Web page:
BAXWORKS : 1915-1919
The music of Sir Arnold Bax (1883-1953)
Edited by David Parlett from the catalogue by Graham Parlett
- The Princess's Rose Garden
- 161. Nocturne, for piano.
- In a Vodka Shop
- 162. For piano, dedicated in manuscript "To Tania" (= Harriet Cohen) and
on the printed score "To Myra Hess". (An example of eating your cake and
having it?) Orchestrated 1919 as the third movement of the Russian Suite (GP215).
- The Maiden with the Daffodil
163. "An idyll", for piano.
First performed by Myra Hess, but the maiden
in question was Harriet Cohen. (Pictured right, trying not to look like
the painting of Queen Maev by J C Leyendecker.)
164. Orchestral tone-poem based on piano original of 1912
revised in 1933 (GP333).
"The title of this short tone-poem comes from
Swinburne [his poem A Nympholept], and the quotation [Enter these
enchanted woods / You who dare…] from [George] Meredith's
The Woods of Westermain. Both poems derive from the same central
idea - that of a perilous pagan enchantment haunting the sunlit midsummer
forest." (A.B.) Or, to put it another way, "The tale telleth how one walking
at summer-dawn in haunting woods was beguiled by the nymphs, and, meshed
in their shining and perilous dances, was rapt away for ever into the sunlight
life of the wild-wood" (A.B.). In yet other words, the sylvan equivalent
of the maritime Garden of Fand.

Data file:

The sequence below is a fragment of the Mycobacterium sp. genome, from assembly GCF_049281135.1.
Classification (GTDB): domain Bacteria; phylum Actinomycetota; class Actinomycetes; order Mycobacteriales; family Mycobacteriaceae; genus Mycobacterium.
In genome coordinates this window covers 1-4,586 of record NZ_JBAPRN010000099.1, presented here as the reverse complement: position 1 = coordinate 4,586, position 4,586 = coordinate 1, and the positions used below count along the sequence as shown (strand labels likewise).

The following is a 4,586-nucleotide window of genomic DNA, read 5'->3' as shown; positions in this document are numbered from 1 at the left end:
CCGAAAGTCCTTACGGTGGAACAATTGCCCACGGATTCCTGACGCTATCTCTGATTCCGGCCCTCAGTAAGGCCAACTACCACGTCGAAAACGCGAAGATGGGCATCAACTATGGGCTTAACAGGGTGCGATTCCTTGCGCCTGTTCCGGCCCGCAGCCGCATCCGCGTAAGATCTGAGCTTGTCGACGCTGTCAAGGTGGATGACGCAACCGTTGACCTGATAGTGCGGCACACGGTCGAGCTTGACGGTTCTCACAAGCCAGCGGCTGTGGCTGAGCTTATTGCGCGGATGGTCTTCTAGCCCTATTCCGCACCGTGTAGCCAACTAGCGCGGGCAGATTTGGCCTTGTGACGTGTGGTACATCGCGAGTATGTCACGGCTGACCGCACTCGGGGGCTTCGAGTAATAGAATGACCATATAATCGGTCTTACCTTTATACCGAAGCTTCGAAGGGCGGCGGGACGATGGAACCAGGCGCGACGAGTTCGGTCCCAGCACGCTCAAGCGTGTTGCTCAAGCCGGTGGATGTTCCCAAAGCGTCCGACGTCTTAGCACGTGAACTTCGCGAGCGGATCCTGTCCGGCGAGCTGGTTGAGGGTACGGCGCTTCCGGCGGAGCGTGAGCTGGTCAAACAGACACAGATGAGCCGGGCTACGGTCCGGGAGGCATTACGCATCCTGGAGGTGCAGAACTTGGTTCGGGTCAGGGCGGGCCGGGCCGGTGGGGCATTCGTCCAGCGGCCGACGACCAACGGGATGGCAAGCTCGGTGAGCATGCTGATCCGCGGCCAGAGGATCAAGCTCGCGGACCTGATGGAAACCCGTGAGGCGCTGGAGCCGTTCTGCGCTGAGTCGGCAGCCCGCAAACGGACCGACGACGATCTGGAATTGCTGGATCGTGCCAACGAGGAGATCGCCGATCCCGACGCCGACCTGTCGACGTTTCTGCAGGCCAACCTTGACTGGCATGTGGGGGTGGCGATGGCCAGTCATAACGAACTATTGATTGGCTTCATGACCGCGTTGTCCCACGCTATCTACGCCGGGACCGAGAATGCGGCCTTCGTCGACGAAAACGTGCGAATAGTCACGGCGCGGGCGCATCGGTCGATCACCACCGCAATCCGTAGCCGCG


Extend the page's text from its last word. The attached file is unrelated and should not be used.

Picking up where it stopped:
165. One of many, this for violin and piano in one movement.
Violin Sonata No. 1
166. Second version of the
Violin Sonata of 1910
with 2nd and 3rd movements entirely rewritten. Further revised 1920
(GP236) and 1945
Quintet in G minor
167. A substantial and important work for piano and strings.
168. For piano, to S. H. Braithwaite.
169. For piano, "To Elsita" - the only composition Bax ever dedicated to
170. Unfinished opera. Text: "Dermot O'Byrne" (= A.B.). "A folk comedy
rather in the manner of J M Synge, based on the Irish tale The Twisting
of the Rope (A.B.). (Not so much unfinished as barely started: only a few
musical sketches survive, though the libretto was published in 1919.)
Violin Sonata No. 2
171. For violin and piano. Curiously structured in four movements, the second
subtitled "The Grey Dancer in the Twilight". Revised 1921.
A Mountain Mood
172. Melody and Variations, for piano. One of my favourites - I greatly
miss my old 78-rpm disc of Harriet Cohen's rendering, which unfortunately
broke in transit.
173. Subtitled "Tragic Landscape", and definitely on the chilly side.
- The Garden of Fand
- 175. Orchestral tone poem
How not to design an LP sleeve
- Bax's favourite, and the last he heard
performed before he died. Fand is the goddess of the sea in Irish legend,
and her garden lies beneath the waves, to which she lures unwary travellers
with siren-like song, dance and revelry. On a similar theme, see also
Dream in Exile
176. Intermezzo for piano. To Tobias Matthay.
177. Piano solo. "He had vaguely in mind some sort of water nymph of
Greek mythological times", wrote Harriet Cohen. But then, he often did.
178. For flute, viola and harp, a combination probably inspired by
Debussy's trio of 1915.
179. Musically unrelated to the sextet In Memoriam
(1917), this one is specifically in memory of Pádraig Pearse,
who was executed after the Easter Uprising. Colin Scott-Sutherland writes:
"In A Dublin Ballad and other poems, published in a limited edition of 425
copies by the Candle Press, Dublin, in 1918, Bax sang the heroes of the
revolt - and found himself in conflict with the English censor by whom the
book was banned as subversive (a strange position for the future guardian